by Kate Christie Zee, M.D. 1997

Kate Christie Zee, M.D. tackled the shifting sands of India’s Great Thar for Camel at rest.the camel ride of a lifetime. This month's feature article is published courtesy of "ACCESS to Travel."

Swaying and shifting with each thud of the camel’s feet, I suddenly had the odd sensation of walking on four legs. As I rode at the edge of India’s Great Thar, they certainly felt a lot more secure than my own M.S.-weakened two. Relaxing into their easy rhythm, I rode deeper and deeper into the desert.

Ever since seeing "Lawrence of Arabia," I had always dreamed of riding alone into the desert on a camel like a real warrior chieftain. When I was diagnosed with M.S., the dream flickered away like a sputtering film when the power wanes at the cinema. But, when I traveled to India’s desert state of Rajahstan, the image suddenly leapt vividly back to life.

After seventeen hours of travel from the East Coast to Delhi, broken by a rest stop in Frankfurt, we flew two more hours to Jodphur. Here we stayed in luxury at the Umaid Bhawan Palace--formal, immense, and elegant--where the current maharaja still resides.

Designed for inaccessibility to enemies, this hilltop royal residence provides a real challenge to a wheelchair traveler. My room was separated from the lobby by a yawning chasm of stairs--18 steps down to a courtyard and 18 steps back up. But once my companion wrestled my wheelchair across this barrier, I had free run of the spacious public halls.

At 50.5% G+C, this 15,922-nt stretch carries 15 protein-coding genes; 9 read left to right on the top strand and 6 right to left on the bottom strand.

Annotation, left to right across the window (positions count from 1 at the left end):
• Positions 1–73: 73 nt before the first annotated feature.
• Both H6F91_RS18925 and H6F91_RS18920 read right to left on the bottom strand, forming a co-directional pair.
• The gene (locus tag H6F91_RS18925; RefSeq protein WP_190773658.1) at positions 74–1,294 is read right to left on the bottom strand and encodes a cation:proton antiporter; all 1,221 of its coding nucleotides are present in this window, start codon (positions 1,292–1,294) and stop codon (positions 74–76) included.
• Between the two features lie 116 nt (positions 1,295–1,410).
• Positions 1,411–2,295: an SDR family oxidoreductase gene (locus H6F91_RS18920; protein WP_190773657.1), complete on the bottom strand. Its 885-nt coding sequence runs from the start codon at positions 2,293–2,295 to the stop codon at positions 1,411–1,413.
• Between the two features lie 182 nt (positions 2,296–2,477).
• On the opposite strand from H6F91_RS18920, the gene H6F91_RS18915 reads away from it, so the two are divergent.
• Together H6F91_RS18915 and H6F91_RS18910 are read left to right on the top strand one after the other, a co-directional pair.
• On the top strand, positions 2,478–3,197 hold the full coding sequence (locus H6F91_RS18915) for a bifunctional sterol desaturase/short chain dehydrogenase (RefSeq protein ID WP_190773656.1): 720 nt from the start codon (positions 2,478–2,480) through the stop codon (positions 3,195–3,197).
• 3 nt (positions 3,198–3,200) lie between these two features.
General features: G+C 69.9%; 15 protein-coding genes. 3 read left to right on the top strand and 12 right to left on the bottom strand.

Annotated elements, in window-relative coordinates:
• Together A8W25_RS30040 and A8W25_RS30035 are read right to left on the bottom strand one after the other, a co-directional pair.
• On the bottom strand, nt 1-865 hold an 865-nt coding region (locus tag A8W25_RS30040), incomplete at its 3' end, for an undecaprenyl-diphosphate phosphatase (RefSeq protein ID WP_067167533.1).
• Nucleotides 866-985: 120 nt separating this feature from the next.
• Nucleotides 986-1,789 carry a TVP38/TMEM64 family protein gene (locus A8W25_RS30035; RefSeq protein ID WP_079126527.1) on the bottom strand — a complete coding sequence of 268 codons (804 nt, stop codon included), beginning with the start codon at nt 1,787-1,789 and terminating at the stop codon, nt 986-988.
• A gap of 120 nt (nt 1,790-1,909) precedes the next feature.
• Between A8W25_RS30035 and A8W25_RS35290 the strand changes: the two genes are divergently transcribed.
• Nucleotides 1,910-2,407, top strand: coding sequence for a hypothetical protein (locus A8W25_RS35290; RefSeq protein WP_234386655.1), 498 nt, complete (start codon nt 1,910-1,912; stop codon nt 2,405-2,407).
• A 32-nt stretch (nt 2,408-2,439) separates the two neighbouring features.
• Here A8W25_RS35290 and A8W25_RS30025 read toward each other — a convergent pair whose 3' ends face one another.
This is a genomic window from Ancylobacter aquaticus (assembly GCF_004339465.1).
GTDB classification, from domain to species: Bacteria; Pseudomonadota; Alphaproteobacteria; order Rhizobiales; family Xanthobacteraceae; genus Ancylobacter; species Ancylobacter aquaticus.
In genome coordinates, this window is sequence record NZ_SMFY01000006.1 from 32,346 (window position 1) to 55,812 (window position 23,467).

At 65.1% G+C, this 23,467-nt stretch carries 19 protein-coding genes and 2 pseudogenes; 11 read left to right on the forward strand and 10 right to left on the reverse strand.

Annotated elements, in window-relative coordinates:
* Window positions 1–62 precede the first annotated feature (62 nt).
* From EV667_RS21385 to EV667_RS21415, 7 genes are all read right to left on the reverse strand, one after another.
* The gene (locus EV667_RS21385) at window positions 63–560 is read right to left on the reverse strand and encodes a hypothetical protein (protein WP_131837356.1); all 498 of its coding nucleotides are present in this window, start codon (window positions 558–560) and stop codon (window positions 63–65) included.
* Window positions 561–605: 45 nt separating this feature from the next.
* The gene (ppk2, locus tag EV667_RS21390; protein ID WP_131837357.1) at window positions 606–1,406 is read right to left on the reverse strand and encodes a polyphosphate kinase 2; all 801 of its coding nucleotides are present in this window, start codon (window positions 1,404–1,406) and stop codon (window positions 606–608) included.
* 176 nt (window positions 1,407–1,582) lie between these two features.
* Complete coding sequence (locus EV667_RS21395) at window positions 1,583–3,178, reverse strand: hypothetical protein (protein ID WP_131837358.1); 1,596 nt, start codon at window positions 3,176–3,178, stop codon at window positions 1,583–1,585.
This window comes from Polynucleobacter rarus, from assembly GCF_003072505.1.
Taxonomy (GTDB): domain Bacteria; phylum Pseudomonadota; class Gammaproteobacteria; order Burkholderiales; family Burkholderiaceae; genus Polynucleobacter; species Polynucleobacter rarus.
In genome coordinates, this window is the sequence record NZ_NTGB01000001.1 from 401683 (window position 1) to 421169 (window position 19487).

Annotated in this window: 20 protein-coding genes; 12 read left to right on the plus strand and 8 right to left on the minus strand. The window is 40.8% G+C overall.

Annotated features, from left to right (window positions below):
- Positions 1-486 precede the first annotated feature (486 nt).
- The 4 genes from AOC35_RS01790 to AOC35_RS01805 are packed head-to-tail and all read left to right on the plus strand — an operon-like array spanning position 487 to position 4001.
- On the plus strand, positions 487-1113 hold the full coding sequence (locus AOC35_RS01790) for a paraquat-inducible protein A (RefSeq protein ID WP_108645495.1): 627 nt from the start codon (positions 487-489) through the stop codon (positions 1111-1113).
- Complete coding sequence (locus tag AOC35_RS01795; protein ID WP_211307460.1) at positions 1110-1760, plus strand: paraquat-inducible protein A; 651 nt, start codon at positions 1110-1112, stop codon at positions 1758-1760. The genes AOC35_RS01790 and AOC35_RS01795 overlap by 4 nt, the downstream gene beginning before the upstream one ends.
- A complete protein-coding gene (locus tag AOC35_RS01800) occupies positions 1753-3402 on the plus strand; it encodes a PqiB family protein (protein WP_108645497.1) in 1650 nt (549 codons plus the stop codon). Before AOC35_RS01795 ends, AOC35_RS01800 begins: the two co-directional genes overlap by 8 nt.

The palace was a marvelous place to explore. Multiple gleaming marble rooms were reserved for trophies of past hunts. Life-sized portraits of previous majarahas kept watch over others. Separate rooms set apart for smoking, drinking, and watching television were filled with even more lavish mementos of a bygone era--here an elephant-foot table, there a tiger skin rug.

Everywhere I looked, stuffed leopards, tigers, and bears seemed to follow my every move with curiosity deep in their glassy eyes. Perhaps they suspected that I had not come only to eat and sleep like a maharajah--an Indian king. But if they knew that my dream was to be a maharanah--a royal desert warrior, they were in no position to tell.

Early one morning, we were driven out of town to an isolated village. Soon two boys appeared with a raggedy camel. This was to be my mount. After they strapped a thick blanket on its hump, the surly beast knelt with an angry moan.

Before I could change my mind, my companion hoisted me up, and the boys pulled my right leg over its hump. Groaning loudly, the camel suddenly lifted its rear and I slid rapidly forward. As it abruptly raised its front, I rocked just as quickly to the back. Finding me somehow still hanging on, the camel screwed up its lips and spat.

One of the boys pulled at the front and another used a stick from behind. With a sigh, the camel reluctantly moved forward. I held on tightly to the thin material of the makeshift saddle and looked desperately about for my companion. Seated happily in the shade with a Pepsi, he waved a cheery good-bye.

"It’s a 20 minute ride to the dunes," he called. "We’ll come with a truck when you’ve had enough."

I gritted my teeth and smiled. I didn’t want be a wimp and be hauled through the desert in a truck. I had come for adventure. My mind flooded with images of Laurence of Arabia, and all the former maharanas, dashing over endless desert dunes. So I dug my heels into the camel’s side and loudly yelled over my shoulder, "No thanks. No truck. "Then, with as straight a back as I could manage, I rode proudly away.

Traveling along the sandy, bush-dotted ground, the strangely pleasant sensation of walking with an extra pair of legs was gradually replaced by one far less desirable. Straddling the camel’s sharp spine, I began to feel as if I were sitting on the wrong side of a razor blade.